He said: 'Real integration takes time. That’s why, when there have been significant numbers of new people arriving in neighbourhoods, perhaps not able to speak the same language as those living there, on occasions not really wanting or even willing to integrate, that has created a kind of discomfort and disjointedness in some neighbourhoods. This has been the experience for many people in our country – and I believe it is untruthful and unfair not to speak about it and address it.'
The key to Mr Cameron’s approach, then, is to cut numbers. He wants net immigration to be cut to 'tens of thousands' not hundreds of thousands. But his critics say that he lacks the means to ensure this will happen.
In the first place, they say, the focus on net immigration shows how little control the government really has: the number of net immigrants depends as much on the number of people emigrating as on the number seeking to settle here and the government can have no control over emigration numbers.
Furthermore, control over gross immigration is restricted by our legal obligations. Much of the 'discomfort and disjointedness' the Prime Minister speaks of has been caused, according to some, by the large-scale immigration into this country of workers from eastern Europe, initially from Poland in particular, but more recently from Romania and Bulgaria. But these immigrants are from European Union countries and have a legal right to live and work anywhere in the EU. Opponents of continued British membership of the EU, notably the United Kingdom Independence Party, regard the problem of immigration as a significant part of their case.
Attempts by the Government to restrict non-EU immigration have faced problems too. Business has fought efforts to reduce the number of non-EU skilled workers they can bring into the country, and the attempt to cut the number of so-called ‘bogus’ students coming here has run up against protest both from universities and English language colleges who need the income they bring.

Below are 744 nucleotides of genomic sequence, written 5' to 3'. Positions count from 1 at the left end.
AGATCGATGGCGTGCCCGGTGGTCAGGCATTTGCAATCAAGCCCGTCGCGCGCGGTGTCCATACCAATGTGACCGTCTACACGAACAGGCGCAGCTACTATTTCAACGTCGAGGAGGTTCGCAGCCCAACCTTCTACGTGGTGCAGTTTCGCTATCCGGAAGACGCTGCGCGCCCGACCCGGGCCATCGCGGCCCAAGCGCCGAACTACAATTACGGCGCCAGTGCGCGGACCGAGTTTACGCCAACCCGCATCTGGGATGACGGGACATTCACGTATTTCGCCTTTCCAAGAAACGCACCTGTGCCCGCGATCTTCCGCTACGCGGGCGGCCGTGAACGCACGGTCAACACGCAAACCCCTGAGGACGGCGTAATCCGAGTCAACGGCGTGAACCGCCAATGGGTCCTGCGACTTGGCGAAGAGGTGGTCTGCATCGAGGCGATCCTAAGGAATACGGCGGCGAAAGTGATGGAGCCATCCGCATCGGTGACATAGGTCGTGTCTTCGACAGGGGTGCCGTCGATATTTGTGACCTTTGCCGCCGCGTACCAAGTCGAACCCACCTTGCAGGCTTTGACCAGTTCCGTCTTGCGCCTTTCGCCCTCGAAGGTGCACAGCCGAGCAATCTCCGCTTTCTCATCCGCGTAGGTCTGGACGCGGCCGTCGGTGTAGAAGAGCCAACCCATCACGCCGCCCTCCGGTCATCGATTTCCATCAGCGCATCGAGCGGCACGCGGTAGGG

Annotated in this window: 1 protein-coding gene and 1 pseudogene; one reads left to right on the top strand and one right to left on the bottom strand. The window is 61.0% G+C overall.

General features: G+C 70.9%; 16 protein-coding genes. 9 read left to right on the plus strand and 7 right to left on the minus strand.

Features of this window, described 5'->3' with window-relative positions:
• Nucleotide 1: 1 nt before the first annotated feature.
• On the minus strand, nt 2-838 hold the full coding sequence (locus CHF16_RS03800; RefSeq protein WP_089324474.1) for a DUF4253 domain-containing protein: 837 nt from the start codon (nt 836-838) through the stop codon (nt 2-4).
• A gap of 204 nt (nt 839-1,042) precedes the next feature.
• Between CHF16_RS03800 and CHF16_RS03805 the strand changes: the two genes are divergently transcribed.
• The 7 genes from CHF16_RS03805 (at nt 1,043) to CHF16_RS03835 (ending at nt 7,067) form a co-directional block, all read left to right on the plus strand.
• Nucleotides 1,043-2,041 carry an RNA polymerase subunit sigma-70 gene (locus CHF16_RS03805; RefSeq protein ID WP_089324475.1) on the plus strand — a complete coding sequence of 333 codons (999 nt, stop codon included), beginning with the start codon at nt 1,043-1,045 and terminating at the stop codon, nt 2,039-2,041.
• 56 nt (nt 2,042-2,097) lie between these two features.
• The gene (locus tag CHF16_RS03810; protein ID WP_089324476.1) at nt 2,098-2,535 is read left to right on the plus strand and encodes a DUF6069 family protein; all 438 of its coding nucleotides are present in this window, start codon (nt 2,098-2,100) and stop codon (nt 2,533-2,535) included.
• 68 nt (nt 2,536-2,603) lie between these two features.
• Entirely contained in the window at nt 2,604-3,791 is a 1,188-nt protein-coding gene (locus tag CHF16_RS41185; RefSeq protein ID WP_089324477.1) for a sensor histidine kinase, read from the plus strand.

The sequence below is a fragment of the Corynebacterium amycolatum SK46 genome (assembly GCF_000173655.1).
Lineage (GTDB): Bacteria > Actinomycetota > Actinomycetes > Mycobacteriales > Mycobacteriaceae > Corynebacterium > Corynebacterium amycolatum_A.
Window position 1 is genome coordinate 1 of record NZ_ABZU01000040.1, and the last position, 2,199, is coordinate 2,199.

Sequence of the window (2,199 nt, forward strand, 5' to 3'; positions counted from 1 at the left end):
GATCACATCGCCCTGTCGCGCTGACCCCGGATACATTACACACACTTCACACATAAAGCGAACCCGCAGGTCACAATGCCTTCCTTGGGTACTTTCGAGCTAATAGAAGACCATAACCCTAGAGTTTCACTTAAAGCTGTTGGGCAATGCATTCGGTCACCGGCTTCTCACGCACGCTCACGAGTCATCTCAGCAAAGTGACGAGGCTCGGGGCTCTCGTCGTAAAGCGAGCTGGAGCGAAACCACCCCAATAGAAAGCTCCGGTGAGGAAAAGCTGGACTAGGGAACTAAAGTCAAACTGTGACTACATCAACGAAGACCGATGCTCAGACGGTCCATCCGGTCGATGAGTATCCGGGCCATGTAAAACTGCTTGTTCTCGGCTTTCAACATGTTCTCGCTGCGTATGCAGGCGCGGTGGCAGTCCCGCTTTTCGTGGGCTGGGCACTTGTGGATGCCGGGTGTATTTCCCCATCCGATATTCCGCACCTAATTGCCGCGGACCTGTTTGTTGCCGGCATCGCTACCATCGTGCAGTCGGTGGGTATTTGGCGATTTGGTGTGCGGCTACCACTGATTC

There is, of course, another way to approach the problem Mr Cameron identifies. It is to try to speed up the integration process once immigrants have settled here. Governments of all parties have promoted the learning of English but the French government has gone much further in trying to enforce integration. This week it became illegal in France for Muslim women to appear in public wearing a face veil, or niqab. For French republicans, this prohibition is justifiable as a way of defending the secular nature of the French state. For others, though, the ban is an indefensible constraint on liberty.
Here, where the Muslim population is far smaller, such a ban is not on anyone’s agenda. But if the problems of integration continue to preoccupy politicians, it may be that before long some will start advocating equivalent measures to enforce integration.
What’s your view?
- Was David Cameron right to make the speech on immigration?
- Do you think it was 'moderate, sensible and reasonable', as he claimed, or 'very unwise', as Vince Cable said?
- What do you make of the charge that he made the speech for cynical electoral reasons?
- Do you agree with him or not that immigration has provided many benefits for Britain?
- Do you share his view that net immigration has been too high over the last fifteen years or so?
- Do you think he has a viable policy for reducing net immigration?
- Do you think immigration provides a cogent reason for Britain to leave the EU?
- Do you think France is right to impose a ban on the public wearing of the niqab?
- And what measures would you propose to improve integration in Britain?